Monday, November 29, 2010

Ten Books That Screwed Up The World

and 4 others that didn't help, by Benjamin Wiker

This is a book that I HIGHLY recommend as "cliff notes" on some very important thought errors that entered Western civilization (mostly quite recently) that anyone who thinks deeply needs to understand and learn how to deal with. The ten books are:
  1. The Manifesto of the Communist Party (Marx/Engels) 
  2. Utilitarianism (Mill) 
  3. The Descent of Man (Darwin)
  4. Beyond Good and Evil (Nietzsche)
  5. The State and Revolution (Lenin) 
  6. The Pivot of Civilization (Sanger)
  7. Mein Kampf (Hitler) 
  8. The Future of an Illusion (Freud) 
  9. Coming of Age in Samoa (Mead)
  10. Sexual Behavior in the Human Male (Kinsey)
and the 4 that didn't help:
  1. The Prince (Machiavelli)
  2. Discourse on Method ( Descartes)
  3. Leviathan (Hobbes) 
  4. Discourse on the the Origins and Foundations of Inequality Among Men (Rousseau) 

I'll dispense with anything like the "cliff notes on the cliff notes", but rather share what I see to be the clear overall message gained from all the books that Wiker ( and I ) see as "in error".

The core error is "there is no God". While we know that nobody is going to be able to prove in this life that there IS a God, the primary effect of throwing him out is to make man into god -- with somewhat variable, but uniformly disastrous results.

If man is god, we need "a new creation myth". For Hobbes it is "every man has a right to everything ...". Since there is no god, there is no morality beyond "if it feels good, do it", which leads to a state of perpetual war with everyone, or a life that is now famously "solitary, poor, nasty, brutish and short".

While our education system loves telling the impressionable young minds that "The Bible is just a Myth", what they don't say is that the Hobbesian, Lockean, Darwinian, Meadan, Freudian, etc views of the past and future are DEFINITELY myths. We even know for certain who made up those particular myths. Are any of the more recently created myths "better"? More realistic? Helpful to life?

Now Rousseau and Mead of course have a different rather idyllic view of our "basic nature" as being non-competitive, free love hippy sorts -- sharing everyone and everything with complete ease until some guy got jealous and wanted to keep one of the best females all for his own -- after which civilization got created and things went downhill ever since.  Man is wonderful, civilization is evil.

The bottom line is that all these books either start from creating the myth from pure imagination, or build on a previous error to make determinations about the problems with our present and predict some joyous better future that will approach "heaven on earth" if their nostrums are followed. Two of the visions; Marx and Hitler, pretty much got implemented, but the resemblance was to the place with the brimstone rather than Heaven.

Lot's of Kinsey's vision has come true as well -- lots of abortion, AIDs, child molestation, sexually transmitted disease and generally broken lives. In many of the cases. Kinsey being the most extreme, there is somehow the idea that "natural is good" -- as if once the higher functions of the spirit and the search for God and the eternal has been put behind us, the way to nirvana is through sex driven by all the morality found in the brain stem. The basic philosophy of utilitarianism -- which is essentially socialism, is "philosophy for pigs" ... if the most people enjoy it, then it must be good. Get more folks to enjoy more of it and see if we can avoid pain. End of story.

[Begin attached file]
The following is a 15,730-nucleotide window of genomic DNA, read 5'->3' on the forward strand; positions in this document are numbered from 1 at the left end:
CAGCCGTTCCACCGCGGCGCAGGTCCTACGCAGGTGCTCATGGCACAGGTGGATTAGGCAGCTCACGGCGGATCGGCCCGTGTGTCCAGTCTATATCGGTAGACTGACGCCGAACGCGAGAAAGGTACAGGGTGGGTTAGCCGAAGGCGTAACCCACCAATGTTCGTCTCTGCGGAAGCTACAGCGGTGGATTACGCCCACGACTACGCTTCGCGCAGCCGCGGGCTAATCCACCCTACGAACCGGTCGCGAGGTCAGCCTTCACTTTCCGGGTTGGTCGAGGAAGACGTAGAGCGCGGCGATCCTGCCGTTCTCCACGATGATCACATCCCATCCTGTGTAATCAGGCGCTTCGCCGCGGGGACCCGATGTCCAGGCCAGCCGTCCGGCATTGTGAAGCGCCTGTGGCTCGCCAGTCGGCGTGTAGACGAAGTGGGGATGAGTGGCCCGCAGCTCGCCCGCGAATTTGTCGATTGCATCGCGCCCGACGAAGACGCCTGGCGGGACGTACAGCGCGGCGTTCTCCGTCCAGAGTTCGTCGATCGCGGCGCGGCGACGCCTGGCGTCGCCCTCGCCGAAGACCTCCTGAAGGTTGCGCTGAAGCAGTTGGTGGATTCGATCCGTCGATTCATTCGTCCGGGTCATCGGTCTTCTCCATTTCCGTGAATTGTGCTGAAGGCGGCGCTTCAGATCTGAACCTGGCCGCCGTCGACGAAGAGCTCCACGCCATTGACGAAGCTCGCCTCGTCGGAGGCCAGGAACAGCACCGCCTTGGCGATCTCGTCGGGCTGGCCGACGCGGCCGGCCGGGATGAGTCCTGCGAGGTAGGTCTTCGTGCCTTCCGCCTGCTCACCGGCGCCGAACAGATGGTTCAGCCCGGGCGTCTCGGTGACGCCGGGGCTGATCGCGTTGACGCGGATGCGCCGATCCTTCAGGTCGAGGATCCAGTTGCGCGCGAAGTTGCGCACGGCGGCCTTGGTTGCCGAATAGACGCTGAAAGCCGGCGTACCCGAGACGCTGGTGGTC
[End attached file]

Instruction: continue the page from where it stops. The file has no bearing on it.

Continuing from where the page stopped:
Nietzsche dumped god, crapped all over utilitarianism, and pretty much decided on on the philosophy of "no pain, no gain" -- we need to get better, but better in the "natural way", so like Darwin and Sanger, he wanted solid competition for "the best race", leadership of"the best of the best" -- meaning greatest will to power in that best race, and wala -- we get Hitler. Maybe not exactly what the "natural selection crowd" thought of as the ultimate goal of evolution, but one never really knows where a random process that arose randomly will end up.

The bottom line would seem to be that Pogo had it right. "We have met the enemy and he is us."

Thus, we would be very very wise to accept the reality of an all powerful God sending a Savior to die for us, or at least make it as close to reality as our faith will allow. "Myth or Truth"?, there are no purely human created world views that have any hope at all of being anything but myth, that is a certainty. Is the Christian world view divine? It is at least plausible opposed to any of the above.

If it isn't there were a set of disciples that died as martyrs for what they knew to be a lie.  There is a GIANT gulf between that and a terrorist dying for what he wants to believe to be the truth -- he has no real evidence for or against his belief.  If Christ really didn't rise from the dead, St Peter  ... and all the other disciples  save John died horrible deaths for what they would have known was a lie.

Does that "prove Christianity"? Unfortunately, no -- God said "by faith", and he meant it.  However I think 100's of millions of dead due to the failed utopia ideas of man might at least give us a bit of pause as to what is BEST?

The book is actually pretty short, and it is PACKED with information -- his style is a bit "chippy" for my taste in a book of this sort, but some may find it entertaining. In any case, the book has merit -- go for it!

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